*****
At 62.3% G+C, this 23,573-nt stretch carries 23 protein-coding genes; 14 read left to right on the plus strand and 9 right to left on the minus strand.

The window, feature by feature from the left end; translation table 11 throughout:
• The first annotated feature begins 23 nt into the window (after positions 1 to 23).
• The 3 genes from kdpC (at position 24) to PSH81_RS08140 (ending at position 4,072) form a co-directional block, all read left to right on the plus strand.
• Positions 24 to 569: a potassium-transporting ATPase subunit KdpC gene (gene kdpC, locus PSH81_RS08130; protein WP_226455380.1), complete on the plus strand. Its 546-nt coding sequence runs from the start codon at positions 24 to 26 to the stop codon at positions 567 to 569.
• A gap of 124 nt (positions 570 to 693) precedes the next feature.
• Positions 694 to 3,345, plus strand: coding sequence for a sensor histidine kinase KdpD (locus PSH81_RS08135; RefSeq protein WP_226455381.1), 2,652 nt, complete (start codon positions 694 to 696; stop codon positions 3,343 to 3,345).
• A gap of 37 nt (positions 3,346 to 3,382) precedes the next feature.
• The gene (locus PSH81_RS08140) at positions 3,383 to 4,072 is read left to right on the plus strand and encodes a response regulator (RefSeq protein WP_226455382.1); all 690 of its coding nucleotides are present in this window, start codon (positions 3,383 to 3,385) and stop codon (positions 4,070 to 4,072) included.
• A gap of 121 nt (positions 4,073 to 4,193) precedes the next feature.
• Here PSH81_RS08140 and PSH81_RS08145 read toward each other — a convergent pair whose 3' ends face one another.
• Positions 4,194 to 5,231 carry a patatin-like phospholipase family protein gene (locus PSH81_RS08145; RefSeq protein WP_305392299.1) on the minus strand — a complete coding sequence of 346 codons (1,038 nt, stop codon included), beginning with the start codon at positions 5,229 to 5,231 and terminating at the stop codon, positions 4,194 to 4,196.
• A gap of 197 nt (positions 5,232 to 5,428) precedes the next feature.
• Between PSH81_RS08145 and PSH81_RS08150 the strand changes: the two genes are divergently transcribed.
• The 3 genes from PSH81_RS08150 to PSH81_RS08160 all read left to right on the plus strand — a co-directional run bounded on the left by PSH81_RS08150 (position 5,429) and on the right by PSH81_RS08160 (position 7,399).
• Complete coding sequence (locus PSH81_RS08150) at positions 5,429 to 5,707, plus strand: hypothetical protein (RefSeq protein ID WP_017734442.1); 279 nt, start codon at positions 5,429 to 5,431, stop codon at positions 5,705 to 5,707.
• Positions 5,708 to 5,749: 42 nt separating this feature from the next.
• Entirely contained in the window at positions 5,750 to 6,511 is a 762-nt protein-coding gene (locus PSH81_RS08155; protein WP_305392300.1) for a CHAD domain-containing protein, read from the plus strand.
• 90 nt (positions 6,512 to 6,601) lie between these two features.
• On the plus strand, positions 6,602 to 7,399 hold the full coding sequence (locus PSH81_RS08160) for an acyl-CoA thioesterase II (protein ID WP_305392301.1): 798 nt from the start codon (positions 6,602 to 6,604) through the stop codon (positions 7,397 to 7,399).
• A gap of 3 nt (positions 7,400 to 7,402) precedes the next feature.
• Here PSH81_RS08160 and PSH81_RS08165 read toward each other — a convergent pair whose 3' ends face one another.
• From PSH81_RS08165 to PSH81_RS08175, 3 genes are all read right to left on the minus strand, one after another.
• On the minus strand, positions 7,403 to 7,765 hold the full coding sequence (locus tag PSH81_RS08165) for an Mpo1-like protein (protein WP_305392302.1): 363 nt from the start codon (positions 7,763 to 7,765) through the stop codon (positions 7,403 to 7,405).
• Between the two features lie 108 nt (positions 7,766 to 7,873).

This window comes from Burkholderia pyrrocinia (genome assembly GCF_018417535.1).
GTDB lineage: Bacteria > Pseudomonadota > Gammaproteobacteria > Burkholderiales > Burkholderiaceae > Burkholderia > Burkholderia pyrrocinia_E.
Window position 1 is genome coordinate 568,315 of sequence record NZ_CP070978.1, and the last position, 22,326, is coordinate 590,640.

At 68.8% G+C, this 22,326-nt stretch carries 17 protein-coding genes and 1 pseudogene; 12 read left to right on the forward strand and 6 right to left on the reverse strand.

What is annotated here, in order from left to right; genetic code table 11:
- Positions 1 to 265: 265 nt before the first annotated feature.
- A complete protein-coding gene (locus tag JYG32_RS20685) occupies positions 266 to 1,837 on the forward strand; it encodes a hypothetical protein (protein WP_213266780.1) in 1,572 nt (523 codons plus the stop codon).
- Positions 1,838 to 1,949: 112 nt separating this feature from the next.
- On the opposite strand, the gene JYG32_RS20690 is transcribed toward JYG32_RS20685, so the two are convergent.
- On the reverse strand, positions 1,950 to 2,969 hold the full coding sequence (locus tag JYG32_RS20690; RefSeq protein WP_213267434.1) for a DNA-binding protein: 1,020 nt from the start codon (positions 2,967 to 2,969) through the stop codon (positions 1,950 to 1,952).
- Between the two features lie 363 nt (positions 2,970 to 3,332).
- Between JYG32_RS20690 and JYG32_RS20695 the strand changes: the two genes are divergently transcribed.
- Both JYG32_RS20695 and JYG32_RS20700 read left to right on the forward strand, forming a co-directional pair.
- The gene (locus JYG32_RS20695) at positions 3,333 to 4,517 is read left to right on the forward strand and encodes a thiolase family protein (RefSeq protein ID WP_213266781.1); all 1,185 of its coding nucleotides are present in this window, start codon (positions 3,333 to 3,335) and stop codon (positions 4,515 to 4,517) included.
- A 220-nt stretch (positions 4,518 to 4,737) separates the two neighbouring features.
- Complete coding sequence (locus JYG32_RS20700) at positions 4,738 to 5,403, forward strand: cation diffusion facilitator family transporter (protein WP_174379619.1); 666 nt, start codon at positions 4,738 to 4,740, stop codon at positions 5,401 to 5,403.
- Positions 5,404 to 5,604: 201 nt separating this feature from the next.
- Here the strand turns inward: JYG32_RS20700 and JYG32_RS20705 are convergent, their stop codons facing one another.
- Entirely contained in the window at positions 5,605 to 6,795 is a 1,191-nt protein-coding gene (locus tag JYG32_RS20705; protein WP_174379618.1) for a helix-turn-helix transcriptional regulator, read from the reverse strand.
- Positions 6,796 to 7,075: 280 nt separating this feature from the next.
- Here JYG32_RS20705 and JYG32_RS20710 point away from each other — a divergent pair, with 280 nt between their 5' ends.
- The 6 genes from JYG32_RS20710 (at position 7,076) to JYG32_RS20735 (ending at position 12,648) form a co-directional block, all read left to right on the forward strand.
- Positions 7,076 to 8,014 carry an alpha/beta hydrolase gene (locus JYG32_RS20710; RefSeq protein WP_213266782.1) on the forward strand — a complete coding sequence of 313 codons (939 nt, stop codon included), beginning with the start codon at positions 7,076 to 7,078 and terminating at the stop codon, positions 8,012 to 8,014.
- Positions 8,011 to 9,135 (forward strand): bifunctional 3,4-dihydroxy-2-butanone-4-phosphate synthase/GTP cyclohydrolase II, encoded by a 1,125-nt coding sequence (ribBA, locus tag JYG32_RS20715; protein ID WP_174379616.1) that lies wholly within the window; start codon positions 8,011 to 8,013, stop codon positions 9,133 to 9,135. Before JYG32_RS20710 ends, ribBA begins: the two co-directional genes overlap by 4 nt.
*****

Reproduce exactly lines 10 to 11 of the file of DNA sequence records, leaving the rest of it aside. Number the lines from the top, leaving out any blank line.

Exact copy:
• A gap of 121 nt (positions 4,073 to 4,193) precedes the next feature.
• Here PSH81_RS08140 and PSH81_RS08145 read toward each other — a convergent pair whose 3' ends face one another.